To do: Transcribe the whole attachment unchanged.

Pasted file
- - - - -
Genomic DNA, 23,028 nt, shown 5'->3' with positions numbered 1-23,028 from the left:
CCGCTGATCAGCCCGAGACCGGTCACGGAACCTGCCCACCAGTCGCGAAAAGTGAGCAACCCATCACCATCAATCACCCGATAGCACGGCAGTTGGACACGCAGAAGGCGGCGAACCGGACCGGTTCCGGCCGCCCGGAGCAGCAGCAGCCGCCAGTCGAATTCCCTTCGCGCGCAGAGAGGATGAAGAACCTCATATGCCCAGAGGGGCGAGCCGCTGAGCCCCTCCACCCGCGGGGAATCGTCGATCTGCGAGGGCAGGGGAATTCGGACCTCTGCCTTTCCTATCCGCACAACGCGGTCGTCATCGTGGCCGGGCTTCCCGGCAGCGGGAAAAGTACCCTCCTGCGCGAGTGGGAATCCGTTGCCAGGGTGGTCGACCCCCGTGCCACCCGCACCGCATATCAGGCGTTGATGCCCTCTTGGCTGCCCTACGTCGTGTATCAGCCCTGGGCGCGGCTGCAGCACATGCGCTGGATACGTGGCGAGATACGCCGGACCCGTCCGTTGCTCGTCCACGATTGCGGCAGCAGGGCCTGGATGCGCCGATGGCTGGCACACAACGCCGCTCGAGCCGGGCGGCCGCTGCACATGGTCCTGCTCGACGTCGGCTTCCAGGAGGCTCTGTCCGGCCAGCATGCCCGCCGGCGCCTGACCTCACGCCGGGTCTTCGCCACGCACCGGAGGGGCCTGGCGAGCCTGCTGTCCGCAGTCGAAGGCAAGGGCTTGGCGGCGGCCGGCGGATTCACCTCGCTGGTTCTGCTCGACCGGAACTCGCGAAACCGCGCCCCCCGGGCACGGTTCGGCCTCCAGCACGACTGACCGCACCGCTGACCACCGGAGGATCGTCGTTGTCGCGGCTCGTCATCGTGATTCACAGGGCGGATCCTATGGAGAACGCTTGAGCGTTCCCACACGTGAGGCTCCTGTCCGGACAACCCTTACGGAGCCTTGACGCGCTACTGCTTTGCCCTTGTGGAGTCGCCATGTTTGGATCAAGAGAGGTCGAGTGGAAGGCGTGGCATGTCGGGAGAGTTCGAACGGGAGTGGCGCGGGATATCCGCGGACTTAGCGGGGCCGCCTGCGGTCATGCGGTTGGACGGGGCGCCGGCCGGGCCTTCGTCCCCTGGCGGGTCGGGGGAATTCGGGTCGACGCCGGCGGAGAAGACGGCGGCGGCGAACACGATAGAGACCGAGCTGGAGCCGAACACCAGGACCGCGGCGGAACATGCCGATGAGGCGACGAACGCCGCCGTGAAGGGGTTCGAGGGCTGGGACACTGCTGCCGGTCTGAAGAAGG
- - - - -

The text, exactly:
Genomic DNA, 23,028 nt, shown 5'->3' with positions numbered 1-23,028 from the left:
CCGCTGATCAGCCCGAGACCGGTCACGGAACCTGCCCACCAGTCGCGAAAAGTGAGCAACCCATCACCATCAATCACCCGATAGCACGGCAGTTGGACACGCAGAAGGCGGCGAACCGGACCGGTTCCGGCCGCCCGGAGCAGCAGCAGCCGCCAGTCGAATTCCCTTCGCGCGCAGAGAGGATGAAGAACCTCATATGCCCAGAGGGGCGAGCCGCTGAGCCCCTCCACCCGCGGGGAATCGTCGATCTGCGAGGGCAGGGGAATTCGGACCTCTGCCTTTCCTATCCGCACAACGCGGTCGTCATCGTGGCCGGGCTTCCCGGCAGCGGGAAAAGTACCCTCCTGCGCGAGTGGGAATCCGTTGCCAGGGTGGTCGACCCCCGTGCCACCCGCACCGCATATCAGGCGTTGATGCCCTCTTGGCTGCCCTACGTCGTGTATCAGCCCTGGGCGCGGCTGCAGCACATGCGCTGGATACGTGGCGAGATACGCCGGACCCGTCCGTTGCTCGTCCACGATTGCGGCAGCAGGGCCTGGATGCGCCGATGGCTGGCACACAACGCCGCTCGAGCCGGGCGGCCGCTGCACATGGTCCTGCTCGACGTCGGCTTCCAGGAGGCTCTGTCCGGCCAGCATGCCCGCCGGCGCCTGACCTCACGCCGGGTCTTCGCCACGCACCGGAGGGGCCTGGCGAGCCTGCTGTCCGCAGTCGAAGGCAAGGGCTTGGCGGCGGCCGGCGGATTCACCTCGCTGGTTCTGCTCGACCGGAACTCGCGAAACCGCGCCCCCCGGGCACGGTTCGGCCTCCAGCACGACTGACCGCACCGCTGACCACCGGAGGATCGTCGTTGTCGCGGCTCGTCATCGTGATTCACAGGGCGGATCCTATGGAGAACGCTTGAGCGTTCCCACACGTGAGGCTCCTGTCCGGACAACCCTTACGGAGCCTTGACGCGCTACTGCTTTGCCCTTGTGGAGTCGCCATGTTTGGATCAAGAGAGGTCGAGTGGAAGGCGTGGCATGTCGGGAGAGTTCGAACGGGAGTGGCGCGGGATATCCGCGGACTTAGCGGGGCCGCCTGCGGTCATGCGGTTGGACGGGGCGCCGGCCGGGCCTTCGTCCCCTGGCGGGTCGGGGGAATTCGGGTCGACGCCGGCGGAGAAGACGGCGGCGGCGAACACGATAGAGACCGAGCTGGAGCCGAACACCAGGACCGCGGCGGAACATGCCGATGAGGCGACGAACGCCGCCGTGAAGGGGTTCGAGGGCTGGGACACTGCTGCCGGTCTGAAGAAGG